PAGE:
Wicks vs Whisk - What's the difference?

wicks | whisk |

As nouns the difference between wicks and whisk

is that wicks is while whisk is a quick, light sweeping motion or whisk can be (obsolete) the card game whist.

As verbs the difference between wicks and whisk

is that wicks is (wick) while whisk is to move something with quick light sweeping motions.




  • Verb

  • (wick)
  • whisk


    Etymology 1

    (etyl), from (etyl) visk According to] eng. (vist laant fra nord. ) whisk, the English (certainly borrowed from Old Norse) whisk[http://machaut.uchicago.edu/?action=search&word=whisk&resource=Webster's&quicksearch=on Etymology in Webster's Unabridged Dictionary, from (etyl) . Cognate with Danish (m), (etyl) (m), (etyl) (m), (etyl) .


    (en noun)
  • A quick, light sweeping motion.
  • With a quick whisk , she swept the cat from the pantry with her broom.
  • A kitchen utensil, made from stiff wire loops fixed to a handle, used for whipping (or a mechanical device with the same function).
  • He used a whisk to whip up a light and airy souffle.
  • A bunch of twigs or hair etc, used as a brush.
  • Peter dipped the whisk in lather and applied it to his face, so he could start shaving.
  • A small handheld broom with a small (or no) handle.
  • '' I used a whisk to sweep the counter, then a push-broom for the floor.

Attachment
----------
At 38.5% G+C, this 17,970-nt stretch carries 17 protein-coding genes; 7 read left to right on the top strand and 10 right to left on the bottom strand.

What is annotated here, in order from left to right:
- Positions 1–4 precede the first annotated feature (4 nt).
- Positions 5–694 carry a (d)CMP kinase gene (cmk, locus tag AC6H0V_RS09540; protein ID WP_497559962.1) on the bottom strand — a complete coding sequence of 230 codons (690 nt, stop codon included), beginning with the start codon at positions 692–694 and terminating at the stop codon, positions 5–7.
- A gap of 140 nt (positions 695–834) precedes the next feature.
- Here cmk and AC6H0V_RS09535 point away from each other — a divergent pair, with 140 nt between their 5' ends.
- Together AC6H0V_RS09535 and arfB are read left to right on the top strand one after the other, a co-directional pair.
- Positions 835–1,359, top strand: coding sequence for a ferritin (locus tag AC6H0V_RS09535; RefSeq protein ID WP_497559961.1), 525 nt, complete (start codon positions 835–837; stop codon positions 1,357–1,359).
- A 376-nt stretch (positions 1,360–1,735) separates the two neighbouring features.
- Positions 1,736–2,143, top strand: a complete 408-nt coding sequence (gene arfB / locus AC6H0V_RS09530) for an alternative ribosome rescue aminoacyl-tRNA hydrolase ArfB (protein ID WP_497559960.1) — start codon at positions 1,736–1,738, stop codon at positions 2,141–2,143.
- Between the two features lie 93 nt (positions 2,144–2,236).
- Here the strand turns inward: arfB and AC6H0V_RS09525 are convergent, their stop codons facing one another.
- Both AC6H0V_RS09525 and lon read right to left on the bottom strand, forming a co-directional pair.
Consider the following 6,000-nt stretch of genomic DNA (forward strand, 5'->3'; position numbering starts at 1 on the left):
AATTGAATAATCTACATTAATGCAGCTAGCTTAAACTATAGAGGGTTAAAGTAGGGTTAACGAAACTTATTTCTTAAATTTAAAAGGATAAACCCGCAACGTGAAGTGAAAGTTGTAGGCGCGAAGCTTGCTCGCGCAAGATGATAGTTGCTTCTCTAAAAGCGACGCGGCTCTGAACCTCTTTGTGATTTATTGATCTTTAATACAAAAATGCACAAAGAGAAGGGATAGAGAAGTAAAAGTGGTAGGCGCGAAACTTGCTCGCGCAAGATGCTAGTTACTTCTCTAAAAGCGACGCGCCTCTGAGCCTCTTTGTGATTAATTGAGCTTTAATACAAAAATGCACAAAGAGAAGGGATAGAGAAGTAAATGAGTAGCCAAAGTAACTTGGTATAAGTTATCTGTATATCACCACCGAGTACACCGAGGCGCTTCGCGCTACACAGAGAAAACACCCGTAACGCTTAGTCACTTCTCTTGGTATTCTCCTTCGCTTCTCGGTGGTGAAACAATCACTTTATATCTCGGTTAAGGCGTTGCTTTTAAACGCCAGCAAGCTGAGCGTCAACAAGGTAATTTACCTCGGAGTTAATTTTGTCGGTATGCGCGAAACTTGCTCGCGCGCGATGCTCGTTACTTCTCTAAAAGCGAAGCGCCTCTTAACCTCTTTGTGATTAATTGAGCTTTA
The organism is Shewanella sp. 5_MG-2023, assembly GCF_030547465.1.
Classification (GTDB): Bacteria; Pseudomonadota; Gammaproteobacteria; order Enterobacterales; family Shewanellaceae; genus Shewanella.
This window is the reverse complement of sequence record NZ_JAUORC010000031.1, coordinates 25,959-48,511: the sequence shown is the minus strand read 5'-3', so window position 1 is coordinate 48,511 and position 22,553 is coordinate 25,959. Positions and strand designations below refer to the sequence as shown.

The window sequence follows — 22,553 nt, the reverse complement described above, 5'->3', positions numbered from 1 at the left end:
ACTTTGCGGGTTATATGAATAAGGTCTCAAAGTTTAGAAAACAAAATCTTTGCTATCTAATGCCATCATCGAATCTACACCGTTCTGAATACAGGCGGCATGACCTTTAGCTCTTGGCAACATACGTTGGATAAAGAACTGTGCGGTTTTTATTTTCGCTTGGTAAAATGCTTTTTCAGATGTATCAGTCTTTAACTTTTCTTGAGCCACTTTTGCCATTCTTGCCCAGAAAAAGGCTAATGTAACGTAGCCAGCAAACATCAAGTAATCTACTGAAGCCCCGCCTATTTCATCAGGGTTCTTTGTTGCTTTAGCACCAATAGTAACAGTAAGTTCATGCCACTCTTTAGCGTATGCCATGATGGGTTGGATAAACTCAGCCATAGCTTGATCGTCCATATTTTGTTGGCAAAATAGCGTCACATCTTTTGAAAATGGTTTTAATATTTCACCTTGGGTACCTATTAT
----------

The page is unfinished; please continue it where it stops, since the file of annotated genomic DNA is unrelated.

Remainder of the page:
• A plane used by coopers for evening chines.
  • A kind of cape, forming part of a woman's dress.
  • * Samuel Pepys
  • My wife in her new lace whisk .
  • (archaic) An impertinent fellow.
  • (Halliwell)


    (en verb)
  • To move something with quick light sweeping motions.
  • * J. Fletcher
  • He that walks in gray, whisking his riding rod.
  • In cooking, to whip e.g. eggs or cream.
  • To move something rapidly and with no warning.
  • * Walpole
  • I beg she would not impale worms, nor whisk carp out of one element into another.
  • To move lightly and nimbly.
  • *
  • , title=(The Celebrity), chapter=1 , passage=The stories did not seem to me to touch life. […] They left me with the impression of a well-delivered stereopticon lecture, with characters about as life-like as the shadows on the screen, and whisking on and off, at the mercy of the operator.}}


    Etymology 2


  • (obsolete) The card game whist.